The disparity between the super-rich and the rest is staggering and is unlikely to swing in favor of the 99% anytime soon. The chasm which exits between the rich and poor is also evident in the developing world. India is home to 156,000 millionaires and it is estimated that by 2018 the number of extremely wealthy people will double. (Barhat, 2015). India has sent a mission to Mars and holds the elite Formulae One motor racing event annually, yet 70% of India’s population live in the rural areas of the country and are poor. There are limited health facilities (the government spends as little 1% of its GDP on health care services) and 50% of Indians don’t have proper shelter; 70% don’t have access to decent toilets; 35% of households don’t have a nearby water source; 85% of villages don’t have a secondary school and over 40% of these same villages don’t have proper roads connecting them (Poverties.Org, 2013).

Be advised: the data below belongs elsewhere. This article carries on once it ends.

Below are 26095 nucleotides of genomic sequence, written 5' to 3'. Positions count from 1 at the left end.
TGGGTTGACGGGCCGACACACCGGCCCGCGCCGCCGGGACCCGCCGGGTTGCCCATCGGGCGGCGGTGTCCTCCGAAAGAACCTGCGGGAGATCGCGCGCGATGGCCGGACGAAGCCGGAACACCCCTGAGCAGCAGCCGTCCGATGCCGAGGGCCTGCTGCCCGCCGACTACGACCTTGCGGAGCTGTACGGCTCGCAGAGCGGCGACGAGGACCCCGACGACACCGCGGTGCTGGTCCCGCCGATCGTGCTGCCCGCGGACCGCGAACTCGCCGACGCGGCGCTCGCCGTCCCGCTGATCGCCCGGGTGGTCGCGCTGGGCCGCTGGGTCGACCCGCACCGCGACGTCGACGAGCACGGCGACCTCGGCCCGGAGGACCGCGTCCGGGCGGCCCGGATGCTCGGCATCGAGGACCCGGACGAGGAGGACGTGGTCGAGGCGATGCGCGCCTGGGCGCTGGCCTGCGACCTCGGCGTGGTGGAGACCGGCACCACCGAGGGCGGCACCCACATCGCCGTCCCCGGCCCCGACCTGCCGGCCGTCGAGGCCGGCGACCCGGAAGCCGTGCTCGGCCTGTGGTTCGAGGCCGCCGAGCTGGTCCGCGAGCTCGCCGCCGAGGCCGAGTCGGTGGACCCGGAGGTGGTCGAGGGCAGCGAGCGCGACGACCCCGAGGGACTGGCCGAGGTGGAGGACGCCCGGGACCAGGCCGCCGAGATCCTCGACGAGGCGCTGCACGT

Like so many accounts of glamorized wealth, Barhat’s report (2105) understates the plight of the poor and disenfranchised in India in preference for a voyeuristic account of the narcissistic over consumption of the super-rich. In doing so he unwittingly affirms Marx’s claim that:
The ideas of the ruling class are in every epoch the ruling ideas, i.e. the class which is the ruling material force of society, is at the same time its ruling intellectual force. The class which has the means of material production at its disposal, has control at the same time over the means of mental production, so that thereby, generally speaking, the ideas of those who lack the means of mental production are subject to it. The ruling ideas are nothing more than the ideal expression of the dominant material relationships, the dominant material relationships grasped as ideas.” (Marx, 1976)